Thursday, December 26, 2013

Guest Post: Ministry in Nursing

Editor's Note:
I met Becki through the Navigators in college (how else would I have any friends?!). She is a joy and cares deeply for others. Becki is a registered nurse in Eau Claire and is currently working in oncology. She loves drinking coffee, playing Scrabble, and dancing. She hopes to be able to travel the world, meet interesting people, and become a wife and mother someday. Becki can do almost any impression of Kristen Wiig and she has seen every episode of The Office multiple times. Whether for a laugh or a good cry, she's your girl! -HB

Ministry in Nursing

When Heather asked me to be a guest blogger, she told me to write about something I’m passionate about. My first thought was, “Would anyone really read a whole blog post about how much I love coffee?” 
[I’m sure there would be a few interested readers.] 

But the thing I am really passionate about is my ministry in nursing. I say ministry in nursing because I decided a while back that I never want to view nursing as just a job that pays the bills, or as a career that runs my life, but as a ministry that God has chosen, prepared, and designed me for. While many of my fellow RNs would say that they chose nursing (for the patients, for the intellectual challenge, for the job security…), I would say that God chose nursing for me. 

I am thankful that in months of applying for nursing jobs and waiting, God corrected my mistaken identity. You see, for a while I thought my identity was in being a nurse. I felt like if I didn’t do what I had gone to school to do, I wasn’t living out my calling. But then I realized, I would only ever live out my calling if I understood my identity as a beloved daughter of Christ.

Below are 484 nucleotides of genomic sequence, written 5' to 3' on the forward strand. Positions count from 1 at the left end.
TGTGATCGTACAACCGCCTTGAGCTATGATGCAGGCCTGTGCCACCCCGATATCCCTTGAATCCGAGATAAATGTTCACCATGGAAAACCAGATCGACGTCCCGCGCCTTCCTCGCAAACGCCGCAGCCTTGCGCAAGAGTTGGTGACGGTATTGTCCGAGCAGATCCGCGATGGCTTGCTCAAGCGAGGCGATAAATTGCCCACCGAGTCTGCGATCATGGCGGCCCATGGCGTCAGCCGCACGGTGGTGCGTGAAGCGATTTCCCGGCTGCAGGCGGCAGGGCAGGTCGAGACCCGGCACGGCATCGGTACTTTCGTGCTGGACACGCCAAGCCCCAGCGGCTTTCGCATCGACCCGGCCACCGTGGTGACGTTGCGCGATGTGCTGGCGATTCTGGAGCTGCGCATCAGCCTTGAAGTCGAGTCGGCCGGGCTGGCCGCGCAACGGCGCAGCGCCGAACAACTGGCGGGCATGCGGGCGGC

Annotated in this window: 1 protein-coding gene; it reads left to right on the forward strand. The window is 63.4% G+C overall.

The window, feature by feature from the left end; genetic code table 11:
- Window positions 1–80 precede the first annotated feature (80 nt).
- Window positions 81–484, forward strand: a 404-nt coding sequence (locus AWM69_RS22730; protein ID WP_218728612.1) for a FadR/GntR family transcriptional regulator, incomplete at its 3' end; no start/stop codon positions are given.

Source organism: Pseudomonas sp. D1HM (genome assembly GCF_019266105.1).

We can choose to live in God-centered identities that pursue His mission or we can choose to live in self-centered identities that wear a “Jesus is my homeboy” t-shirt. 

I have been an oncology {cancer} nurse for about two months. Being a novice at anything is unsettling, but especially so when it revolves around other people’s lives. When I tell people I work with cancer patients, most people’s first response is:

“Oh, that must be so sad! Isn’t it difficult?”[To this question, I have no easy answer.
If I’m being flat out honest – yes. It is extremely difficult. But it is also extremely rewarding. One day I might be holding a patient’s hand while they cry and the next I might be singing Christmas carols with a patient who loves to sing. One day I might see someone on the edge of death and the next day I will send a patient home ready for another day of life.  

It is a rollercoaster of emotions and a mess of mercies. 

In the short amount of time I have worked as an oncology nurse, I have learned so much from my patients. 
One man gave me this simple advice on his 87th birthday: “Be honest. Work hard.”As a dying woman wrote her own obituary, she told me the best thing she ever did was ‘marry a good friend’. 

Each patient teaches me the value of life. Every person deserves dignity in life and in death. [After all, Christ died an undignified death so we might have LIFE!]

They are teaching me to live a life that is worthy of the calling I have received (Ephesians 4:1). A life that brings hope, peace, and unconditional love. A difficult but eternally rewarding life. 

So while I know it is difficult, I would challenge you to live this kind of life. Remember who(se) you are. Allow God to show you why you’re here. And as my good friend Heather puts it,

Live Loved. 

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